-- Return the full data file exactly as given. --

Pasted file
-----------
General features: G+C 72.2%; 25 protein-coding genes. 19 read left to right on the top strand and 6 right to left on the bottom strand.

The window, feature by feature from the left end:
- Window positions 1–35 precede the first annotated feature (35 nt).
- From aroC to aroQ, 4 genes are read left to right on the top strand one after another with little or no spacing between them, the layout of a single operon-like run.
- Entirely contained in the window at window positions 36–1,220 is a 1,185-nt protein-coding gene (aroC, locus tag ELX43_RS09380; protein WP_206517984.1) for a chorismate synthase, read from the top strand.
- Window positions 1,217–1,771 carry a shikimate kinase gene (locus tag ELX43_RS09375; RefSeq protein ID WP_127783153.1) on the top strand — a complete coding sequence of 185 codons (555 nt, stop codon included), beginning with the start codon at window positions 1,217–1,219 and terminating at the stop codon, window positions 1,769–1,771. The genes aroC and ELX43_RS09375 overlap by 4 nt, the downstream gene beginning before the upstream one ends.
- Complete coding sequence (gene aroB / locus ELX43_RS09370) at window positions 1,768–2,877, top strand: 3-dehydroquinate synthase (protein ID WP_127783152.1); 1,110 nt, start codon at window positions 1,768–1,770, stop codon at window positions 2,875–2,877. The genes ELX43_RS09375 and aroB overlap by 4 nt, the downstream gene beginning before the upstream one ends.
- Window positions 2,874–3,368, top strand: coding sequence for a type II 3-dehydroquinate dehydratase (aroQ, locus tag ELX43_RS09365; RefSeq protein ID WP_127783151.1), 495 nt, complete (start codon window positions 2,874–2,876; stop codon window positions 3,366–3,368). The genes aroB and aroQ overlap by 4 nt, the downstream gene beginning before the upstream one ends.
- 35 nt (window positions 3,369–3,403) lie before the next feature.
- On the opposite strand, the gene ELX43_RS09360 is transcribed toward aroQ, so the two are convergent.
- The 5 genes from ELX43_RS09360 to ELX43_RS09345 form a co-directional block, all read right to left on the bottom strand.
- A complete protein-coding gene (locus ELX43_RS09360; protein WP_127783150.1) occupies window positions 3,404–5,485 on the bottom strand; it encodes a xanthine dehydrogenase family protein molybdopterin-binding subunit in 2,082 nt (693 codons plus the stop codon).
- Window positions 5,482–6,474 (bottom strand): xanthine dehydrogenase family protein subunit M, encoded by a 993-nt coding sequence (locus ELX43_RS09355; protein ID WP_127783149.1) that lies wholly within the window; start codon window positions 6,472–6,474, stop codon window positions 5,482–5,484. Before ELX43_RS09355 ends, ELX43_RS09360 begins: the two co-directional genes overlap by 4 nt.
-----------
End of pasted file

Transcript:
General features: G+C 72.2%; 25 protein-coding genes. 19 read left to right on the top strand and 6 right to left on the bottom strand.

The window, feature by feature from the left end:
- Window positions 1–35 precede the first annotated feature (35 nt).
- From aroC to aroQ, 4 genes are read left to right on the top strand one after another with little or no spacing between them, the layout of a single operon-like run.
- Entirely contained in the window at window positions 36–1,220 is a 1,185-nt protein-coding gene (aroC, locus tag ELX43_RS09380; protein WP_206517984.1) for a chorismate synthase, read from the top strand.
- Window positions 1,217–1,771 carry a shikimate kinase gene (locus tag ELX43_RS09375; RefSeq protein ID WP_127783153.1) on the top strand — a complete coding sequence of 185 codons (555 nt, stop codon included), beginning with the start codon at window positions 1,217–1,219 and terminating at the stop codon, window positions 1,769–1,771. The genes aroC and ELX43_RS09375 overlap by 4 nt, the downstream gene beginning before the upstream one ends.
- Complete coding sequence (gene aroB / locus ELX43_RS09370) at window positions 1,768–2,877, top strand: 3-dehydroquinate synthase (protein ID WP_127783152.1); 1,110 nt, start codon at window positions 1,768–1,770, stop codon at window positions 2,875–2,877. The genes ELX43_RS09375 and aroB overlap by 4 nt, the downstream gene beginning before the upstream one ends.
- Window positions 2,874–3,368, top strand: coding sequence for a type II 3-dehydroquinate dehydratase (aroQ, locus tag ELX43_RS09365; RefSeq protein ID WP_127783151.1), 495 nt, complete (start codon window positions 2,874–2,876; stop codon window positions 3,366–3,368). The genes aroB and aroQ overlap by 4 nt, the downstream gene beginning before the upstream one ends.
- 35 nt (window positions 3,369–3,403) lie before the next feature.
- On the opposite strand, the gene ELX43_RS09360 is transcribed toward aroQ, so the two are convergent.
- The 5 genes from ELX43_RS09360 to ELX43_RS09345 form a co-directional block, all read right to left on the bottom strand.
- A complete protein-coding gene (locus ELX43_RS09360; protein WP_127783150.1) occupies window positions 3,404–5,485 on the bottom strand; it encodes a xanthine dehydrogenase family protein molybdopterin-binding subunit in 2,082 nt (693 codons plus the stop codon).
- Window positions 5,482–6,474 (bottom strand): xanthine dehydrogenase family protein subunit M, encoded by a 993-nt coding sequence (locus ELX43_RS09355; protein ID WP_127783149.1) that lies wholly within the window; start codon window positions 6,472–6,474, stop codon window positions 5,482–5,484. Before ELX43_RS09355 ends, ELX43_RS09360 begins: the two co-directional genes overlap by 4 nt.